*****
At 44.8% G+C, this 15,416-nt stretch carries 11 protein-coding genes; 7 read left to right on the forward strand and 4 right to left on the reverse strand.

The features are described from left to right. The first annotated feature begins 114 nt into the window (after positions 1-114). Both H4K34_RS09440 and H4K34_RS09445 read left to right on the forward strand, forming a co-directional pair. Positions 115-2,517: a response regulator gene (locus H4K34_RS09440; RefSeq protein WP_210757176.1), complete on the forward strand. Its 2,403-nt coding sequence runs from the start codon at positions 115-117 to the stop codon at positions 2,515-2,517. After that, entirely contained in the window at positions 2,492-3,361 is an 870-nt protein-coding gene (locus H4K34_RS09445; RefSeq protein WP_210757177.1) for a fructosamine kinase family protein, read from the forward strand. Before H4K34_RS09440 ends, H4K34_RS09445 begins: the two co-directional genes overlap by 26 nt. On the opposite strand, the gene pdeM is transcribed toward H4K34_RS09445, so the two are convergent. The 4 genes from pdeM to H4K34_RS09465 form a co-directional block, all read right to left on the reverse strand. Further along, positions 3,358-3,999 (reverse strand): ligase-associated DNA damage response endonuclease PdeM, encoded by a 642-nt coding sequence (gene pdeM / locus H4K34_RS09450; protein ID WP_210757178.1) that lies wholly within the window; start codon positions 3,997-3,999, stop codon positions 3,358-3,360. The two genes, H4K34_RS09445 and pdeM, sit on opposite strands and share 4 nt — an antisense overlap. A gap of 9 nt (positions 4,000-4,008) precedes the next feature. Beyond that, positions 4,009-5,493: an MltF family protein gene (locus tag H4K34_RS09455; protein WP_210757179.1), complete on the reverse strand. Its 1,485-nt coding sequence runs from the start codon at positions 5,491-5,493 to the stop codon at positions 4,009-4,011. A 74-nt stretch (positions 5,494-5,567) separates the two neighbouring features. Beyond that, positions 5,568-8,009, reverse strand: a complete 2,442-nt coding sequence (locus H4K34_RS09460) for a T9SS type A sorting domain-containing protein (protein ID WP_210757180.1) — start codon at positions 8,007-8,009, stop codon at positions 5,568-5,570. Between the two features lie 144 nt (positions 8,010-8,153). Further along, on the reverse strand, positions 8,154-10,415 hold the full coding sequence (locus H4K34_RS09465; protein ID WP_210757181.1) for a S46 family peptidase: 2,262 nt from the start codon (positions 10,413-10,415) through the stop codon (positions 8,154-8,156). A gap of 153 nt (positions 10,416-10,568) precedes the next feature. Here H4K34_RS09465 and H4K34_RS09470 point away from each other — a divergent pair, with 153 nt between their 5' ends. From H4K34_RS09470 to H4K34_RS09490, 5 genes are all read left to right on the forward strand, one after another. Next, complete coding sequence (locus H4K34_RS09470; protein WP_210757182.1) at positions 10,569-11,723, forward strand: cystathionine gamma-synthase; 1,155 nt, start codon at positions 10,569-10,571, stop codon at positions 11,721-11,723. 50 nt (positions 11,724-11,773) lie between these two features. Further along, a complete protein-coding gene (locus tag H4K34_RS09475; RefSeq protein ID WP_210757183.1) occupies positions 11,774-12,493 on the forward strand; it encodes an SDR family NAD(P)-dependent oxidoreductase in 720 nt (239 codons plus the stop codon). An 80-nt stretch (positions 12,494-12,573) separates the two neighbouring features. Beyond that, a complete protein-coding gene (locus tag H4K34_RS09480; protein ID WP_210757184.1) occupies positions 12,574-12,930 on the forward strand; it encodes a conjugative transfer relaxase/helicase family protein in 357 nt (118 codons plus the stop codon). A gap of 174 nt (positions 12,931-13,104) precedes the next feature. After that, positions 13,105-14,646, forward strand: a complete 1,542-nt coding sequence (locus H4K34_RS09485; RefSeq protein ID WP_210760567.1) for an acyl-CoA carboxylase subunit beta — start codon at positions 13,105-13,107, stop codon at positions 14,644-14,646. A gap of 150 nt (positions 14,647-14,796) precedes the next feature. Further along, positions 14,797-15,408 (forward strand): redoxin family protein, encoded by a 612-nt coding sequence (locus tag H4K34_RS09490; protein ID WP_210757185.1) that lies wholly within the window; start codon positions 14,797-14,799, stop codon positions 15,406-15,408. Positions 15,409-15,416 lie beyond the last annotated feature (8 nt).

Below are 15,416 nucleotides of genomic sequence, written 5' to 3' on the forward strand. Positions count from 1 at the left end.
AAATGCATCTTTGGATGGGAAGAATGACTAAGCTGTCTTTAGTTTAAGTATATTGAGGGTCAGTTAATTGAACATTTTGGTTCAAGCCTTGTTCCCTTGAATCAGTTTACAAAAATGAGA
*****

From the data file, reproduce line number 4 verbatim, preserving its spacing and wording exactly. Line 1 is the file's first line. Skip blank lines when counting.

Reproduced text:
AAATGCATCTTTGGATGGGAAGAATGACTAAGCTGTCTTTAGTTTAAGTATATTGAGGGTCAGTTAATTGAACATTTTGGTTCAAGCCTTGTTCCCTTGAATCAGTTTACAAAAATGAGA